# Thread: Finding Normal Angle of 2d Triangle in 3 dimensions

1. ## Finding Normal Angle of 2d Triangle in 3 dimensions

Hello, so I've been trying to find out how to find the normal angle of a triangle when only knowing the X,Y and Z coordinates of each corner. The triangle will always be a right triangle. If you took a square and cut it from bottom left to top right, it would be one of the two triangles made from that. Anyways, I know the X Y and Z of each corner and the hyp will always be the square root of two (sides are 1). I've never done angles in 3 dimensions, but I think I will need to find a normal angle for XY and Z seperately. Even if that isn't necessary, I need two separate angles. Thanks for any help! Also the angle would be on the face of the triangle facing upwards.

2. Originally Posted by Sidelines
Hello, so I've been trying to find out how to find the normal angle of a triangle when only knowing the X,Y and Z coordinates of each corner. The triangle will always be a right triangle. If you took a square and cut it from bottom left to top right, it would be one of the two triangles made from that. Anyways, I know the X Y and Z of each corner and the hyp will always be the square root of two (sides are 1). I've never done angles in 3 dimensions, but I think I will need to find a normal angle for XY and Z seperately. Even if that isn't necessary, I need two separate angles. Thanks for any help! Also the angle would be on the face of the triangle facing upwards.
So you have three points

$\displaystyle P_1=(x_1,y_1,z_1)$
$\displaystyle P_2=(x_2,y_2,z_2)$
$\displaystyle P_3=(x_3,y_3,z_3)$

So use the distance formula to find the distance between
$\displaystyle P_1P_2 \quad P_1P_3 \quad P_2P_3$

$\displaystyle d(P_1,P_2)=\sqrt{(x_1-x_2)^2+(y_1-y_2)^2+(z_1-z_2)^2}$

Do this for the others as well and you will know all of the side length of the triangle. Remember the largest side is always the hypotenuse

3. Thanks, but I'm looking for the normal angle off the triangle. not the lengths. Unless that's how you get the normal angle, through taking sin and cos? but I think it's a little more complicated? but I could be wrong...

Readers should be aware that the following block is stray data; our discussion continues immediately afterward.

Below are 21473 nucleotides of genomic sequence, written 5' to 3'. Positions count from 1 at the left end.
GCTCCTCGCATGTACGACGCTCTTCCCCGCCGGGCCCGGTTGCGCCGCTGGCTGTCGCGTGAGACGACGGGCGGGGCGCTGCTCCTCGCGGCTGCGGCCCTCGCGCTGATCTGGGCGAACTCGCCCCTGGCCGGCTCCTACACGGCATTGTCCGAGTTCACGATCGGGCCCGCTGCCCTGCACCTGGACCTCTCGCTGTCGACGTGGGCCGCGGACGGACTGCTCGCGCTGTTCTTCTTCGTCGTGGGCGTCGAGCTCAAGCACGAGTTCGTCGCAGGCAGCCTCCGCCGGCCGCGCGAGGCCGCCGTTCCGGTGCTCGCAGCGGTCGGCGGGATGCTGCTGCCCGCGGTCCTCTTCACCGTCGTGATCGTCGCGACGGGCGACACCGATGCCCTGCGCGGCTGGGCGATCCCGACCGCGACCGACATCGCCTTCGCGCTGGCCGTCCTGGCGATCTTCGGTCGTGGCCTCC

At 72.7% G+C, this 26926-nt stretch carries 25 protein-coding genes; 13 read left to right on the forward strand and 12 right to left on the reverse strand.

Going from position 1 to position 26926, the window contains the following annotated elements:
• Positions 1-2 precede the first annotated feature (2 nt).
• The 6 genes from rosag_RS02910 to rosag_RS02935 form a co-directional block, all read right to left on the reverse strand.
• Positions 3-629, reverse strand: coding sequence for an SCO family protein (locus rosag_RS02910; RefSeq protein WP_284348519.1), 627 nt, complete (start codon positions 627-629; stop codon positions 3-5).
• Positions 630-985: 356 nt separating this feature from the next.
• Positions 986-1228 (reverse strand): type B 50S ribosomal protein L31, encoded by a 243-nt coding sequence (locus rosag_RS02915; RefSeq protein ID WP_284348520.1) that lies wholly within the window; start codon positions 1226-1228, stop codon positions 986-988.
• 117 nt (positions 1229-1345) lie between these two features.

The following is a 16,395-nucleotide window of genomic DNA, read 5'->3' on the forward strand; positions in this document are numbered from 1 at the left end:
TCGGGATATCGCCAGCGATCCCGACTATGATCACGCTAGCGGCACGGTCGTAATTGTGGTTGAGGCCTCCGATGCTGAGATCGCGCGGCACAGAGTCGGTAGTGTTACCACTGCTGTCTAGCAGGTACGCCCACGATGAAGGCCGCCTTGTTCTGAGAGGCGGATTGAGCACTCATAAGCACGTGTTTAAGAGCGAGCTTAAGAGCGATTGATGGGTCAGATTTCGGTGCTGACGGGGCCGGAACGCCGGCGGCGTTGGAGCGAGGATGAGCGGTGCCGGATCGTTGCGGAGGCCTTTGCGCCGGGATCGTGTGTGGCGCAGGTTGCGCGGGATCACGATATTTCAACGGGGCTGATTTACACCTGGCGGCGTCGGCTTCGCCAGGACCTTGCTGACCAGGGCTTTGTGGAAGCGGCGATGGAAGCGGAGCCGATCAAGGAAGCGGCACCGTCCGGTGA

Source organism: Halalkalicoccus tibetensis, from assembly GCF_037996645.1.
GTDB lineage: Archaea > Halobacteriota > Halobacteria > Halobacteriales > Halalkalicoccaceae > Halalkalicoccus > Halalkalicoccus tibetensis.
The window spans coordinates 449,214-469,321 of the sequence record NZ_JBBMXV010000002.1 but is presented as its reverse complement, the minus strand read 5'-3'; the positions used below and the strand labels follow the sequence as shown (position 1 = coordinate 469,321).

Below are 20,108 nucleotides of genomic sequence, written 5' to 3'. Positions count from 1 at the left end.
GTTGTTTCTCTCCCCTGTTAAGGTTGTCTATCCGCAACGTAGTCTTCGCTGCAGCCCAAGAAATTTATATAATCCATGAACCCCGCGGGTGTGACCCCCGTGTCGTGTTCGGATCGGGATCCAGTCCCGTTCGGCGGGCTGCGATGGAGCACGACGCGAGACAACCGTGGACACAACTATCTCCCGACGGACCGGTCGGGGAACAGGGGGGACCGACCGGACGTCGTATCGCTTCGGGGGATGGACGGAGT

4. Originally Posted by Sidelines
Thanks, but I'm looking for the normal angle off the triangle. not the lengths. Unless that's how you get the normal angle, through taking sin and cos? but I think it's a little more complicated? but I could be wrong...
That is what I was thinking.

5. Well the lengths of the sides will always be the same, but the triangle could be rotated on any axis to any degree. And I have no clue where to begin in finding the normal angle that something would reflect off of the face of this triangle with haha...

6. I think I really misunderstood what you were attempting to do. This link may be helpful.
math - Find the normal angle of the face of a triangle in 3D, given the co-ordinated of its verticies - Stack Overflow

7. Oh yep! That's almost exactly my problem! Thanks, but if you could, could you explain what it means by taking the cross product of the two vectors? I'm not exactly sure how to go about a vector with 3 components.

8. Originally Posted by Sidelines
Oh yep! That's almost exactly my problem! Thanks, but if you could, could you explain what it means by taking the cross product of the two vectors? I'm not exactly sure how to go about a vector with 3 components.
Given two vectors we can take their cross product as follows

$\displaystyle \mathbf{v}=<v_1,v_2,v_3>$
$\displaystyle \mathbf{w}=<w_1,w_2,w_3>$

$\displaystyle \mathbf{v} \times \mathbf{w}=\begin{vmatrix}\mathbf{i} & \mathbf{j} & \mathbf{k} \\ v_1 & v_2 & v_3 \\ w_1 & w_2 & w_3 \end{vmatrix}=<v_2w_3-v_3w_2,v_3w_1-v_1w_3,v_1w_2-v_2w_1>$

9. Ah, I see. Well I really hope this works haha... but the math seems right! Thanks for everything!